Accordingly, Captain American is more closely drawn from the code of Hemingway (an ardent anti-fascist lefty) than from James Joyce — who immersed himself within and limned feminine characters with a depth, intensity, and nuance that was beyond Hemingway. In short, the genre reflects contemporary, hyper-capitalism — that is hyper-masculine — in nature. Apropos, the feminist types who are mindlessly attacking Joss Whedon’s because they have internalized the patriarchal pathologies of this dismal and deranged era.

ED: >>”Then the super villain in that case would have to be Barack Obama.”

Well, yes. That’d be one of the bones I have to pick with our president. The whole SHIELD-as-cocoon-for-Hydra business is congruent with my own feelings about how 20th century American choices ramify for us in the 21st century. I refer to the observation that the United States defeated Germany, but the Nazis won—because we became them. You and I differ on matters of art, Phil. On politics and in our view of recent history, we’re not so far apart.

PHIL:  Ed, due to the fact that you averred that the fascist mindset of the Nazis has been internalized in the collective psyches of the neoliberal/neocon state then what are your thoughts regarding my assertion the hyper-masculine value systems that are inherent to fascist psychology are reflected in the mode of mind of the characters, both masculine and feminine — within comic book cosmology (as well as being internalized within the feminist factions that have heaped abuse on Joss Whedon)?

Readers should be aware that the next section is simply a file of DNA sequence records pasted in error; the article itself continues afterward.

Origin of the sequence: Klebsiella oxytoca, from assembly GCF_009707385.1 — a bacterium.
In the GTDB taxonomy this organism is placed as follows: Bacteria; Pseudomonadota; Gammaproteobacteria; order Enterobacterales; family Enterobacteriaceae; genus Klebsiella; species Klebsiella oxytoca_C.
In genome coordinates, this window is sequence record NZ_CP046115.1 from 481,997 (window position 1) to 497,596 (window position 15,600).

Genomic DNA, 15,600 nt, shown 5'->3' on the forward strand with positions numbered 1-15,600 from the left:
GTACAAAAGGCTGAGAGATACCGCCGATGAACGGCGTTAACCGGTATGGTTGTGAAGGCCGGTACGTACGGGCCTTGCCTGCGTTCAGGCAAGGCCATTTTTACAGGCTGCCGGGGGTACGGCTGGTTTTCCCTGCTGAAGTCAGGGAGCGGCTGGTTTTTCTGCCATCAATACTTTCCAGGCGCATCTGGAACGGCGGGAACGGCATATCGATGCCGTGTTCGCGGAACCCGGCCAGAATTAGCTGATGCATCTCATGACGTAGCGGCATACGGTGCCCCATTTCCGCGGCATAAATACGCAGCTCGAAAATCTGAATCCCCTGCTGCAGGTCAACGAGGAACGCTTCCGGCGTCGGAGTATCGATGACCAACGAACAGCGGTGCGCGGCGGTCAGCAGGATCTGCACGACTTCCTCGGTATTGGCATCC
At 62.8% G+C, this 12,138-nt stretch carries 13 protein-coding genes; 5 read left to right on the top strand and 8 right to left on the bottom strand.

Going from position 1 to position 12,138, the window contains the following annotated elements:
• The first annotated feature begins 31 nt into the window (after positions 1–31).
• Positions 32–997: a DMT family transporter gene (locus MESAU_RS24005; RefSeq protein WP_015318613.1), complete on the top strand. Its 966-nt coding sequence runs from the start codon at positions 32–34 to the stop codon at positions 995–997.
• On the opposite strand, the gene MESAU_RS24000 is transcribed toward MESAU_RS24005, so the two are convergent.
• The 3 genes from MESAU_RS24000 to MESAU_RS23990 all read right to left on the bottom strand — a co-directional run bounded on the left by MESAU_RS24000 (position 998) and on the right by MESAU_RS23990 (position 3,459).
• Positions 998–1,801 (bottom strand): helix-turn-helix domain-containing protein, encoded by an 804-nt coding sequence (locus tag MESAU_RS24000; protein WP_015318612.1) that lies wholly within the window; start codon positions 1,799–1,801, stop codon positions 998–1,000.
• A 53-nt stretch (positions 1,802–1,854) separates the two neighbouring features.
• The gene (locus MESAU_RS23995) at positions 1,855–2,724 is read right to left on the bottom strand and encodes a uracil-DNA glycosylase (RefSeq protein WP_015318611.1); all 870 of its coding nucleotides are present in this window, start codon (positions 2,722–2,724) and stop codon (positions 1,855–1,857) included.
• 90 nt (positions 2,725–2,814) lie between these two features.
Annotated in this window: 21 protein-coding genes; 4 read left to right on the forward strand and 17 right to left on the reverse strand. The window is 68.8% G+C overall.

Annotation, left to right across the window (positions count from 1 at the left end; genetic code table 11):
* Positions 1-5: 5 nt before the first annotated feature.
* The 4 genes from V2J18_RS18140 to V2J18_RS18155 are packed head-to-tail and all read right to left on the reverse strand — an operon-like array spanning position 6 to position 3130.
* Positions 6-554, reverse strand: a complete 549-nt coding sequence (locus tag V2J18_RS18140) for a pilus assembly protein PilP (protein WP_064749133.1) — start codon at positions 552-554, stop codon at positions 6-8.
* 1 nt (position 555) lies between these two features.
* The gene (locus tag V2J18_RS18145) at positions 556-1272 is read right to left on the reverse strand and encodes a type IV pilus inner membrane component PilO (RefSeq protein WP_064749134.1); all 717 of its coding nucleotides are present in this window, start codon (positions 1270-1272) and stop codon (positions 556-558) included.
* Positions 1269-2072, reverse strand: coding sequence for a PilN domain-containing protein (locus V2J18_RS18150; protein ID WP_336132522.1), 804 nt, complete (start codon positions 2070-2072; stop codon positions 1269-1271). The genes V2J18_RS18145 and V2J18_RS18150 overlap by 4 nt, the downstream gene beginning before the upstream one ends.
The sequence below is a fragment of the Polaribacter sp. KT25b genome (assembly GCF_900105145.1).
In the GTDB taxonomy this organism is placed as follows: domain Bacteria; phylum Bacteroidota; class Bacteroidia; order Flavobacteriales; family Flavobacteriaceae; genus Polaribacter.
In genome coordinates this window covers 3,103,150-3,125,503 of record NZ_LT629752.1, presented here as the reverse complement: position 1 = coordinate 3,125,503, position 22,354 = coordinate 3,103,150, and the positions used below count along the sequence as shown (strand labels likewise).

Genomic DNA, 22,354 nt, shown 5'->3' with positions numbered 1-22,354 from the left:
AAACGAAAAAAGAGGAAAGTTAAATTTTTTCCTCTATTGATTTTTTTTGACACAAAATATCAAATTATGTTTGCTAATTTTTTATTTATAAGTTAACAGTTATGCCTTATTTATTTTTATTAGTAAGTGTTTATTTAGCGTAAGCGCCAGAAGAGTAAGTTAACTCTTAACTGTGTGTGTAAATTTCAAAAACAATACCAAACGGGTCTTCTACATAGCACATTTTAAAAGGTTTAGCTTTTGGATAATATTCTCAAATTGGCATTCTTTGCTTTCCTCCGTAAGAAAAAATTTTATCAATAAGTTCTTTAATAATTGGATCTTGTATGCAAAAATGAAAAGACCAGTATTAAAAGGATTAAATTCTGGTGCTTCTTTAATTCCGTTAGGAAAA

TIM: Well, this progressed about as I’d have predicted. Rather than honestly engaging with the arguments presented, you instantly went to OBAMA BAD. It’s like talking to a Tea bagger, that’s their answer for everything too, even “What would you like for breakfast?” In the process, you blithely ignore that yeah, the SHIELD police state and its super-drone helicarriers and philosophy of destroying human targets they deem to be possible future threats, is indeed a fictive representation of the corruption and overreach of our government by leaders on both sides — but Captain America is the man who shuts them down.

In your mind, you see far enough that you get the explicit metaphor that SHIELD BAD, but then your mind balks at going any further into imaginal territory not already calcified by your worldview. The only point you can reflexively bring yourself to acknowledge in all that I said, or all that I showed you others saying, is the point that resonates directly with the message you repeat every day of your life.

The fact that SHIELD is corrupt and a danger to those they allegedly serve isn’t an accident, it’s the point. SHIELD has been infiltrated over the decades by those with fascistic intent, and Marvel wants us to know that’s not a good thing. The super-drone metaphor is specific and deliberate. If Obama is SHIELD, this comic book movie about a “hyper-masculine” guy in a flag suit projected that message to millions of people. And they saw an idealistic hero, guided by his own conscience rather than any external authority or jingoism, stand up to that corrupt system and make a change.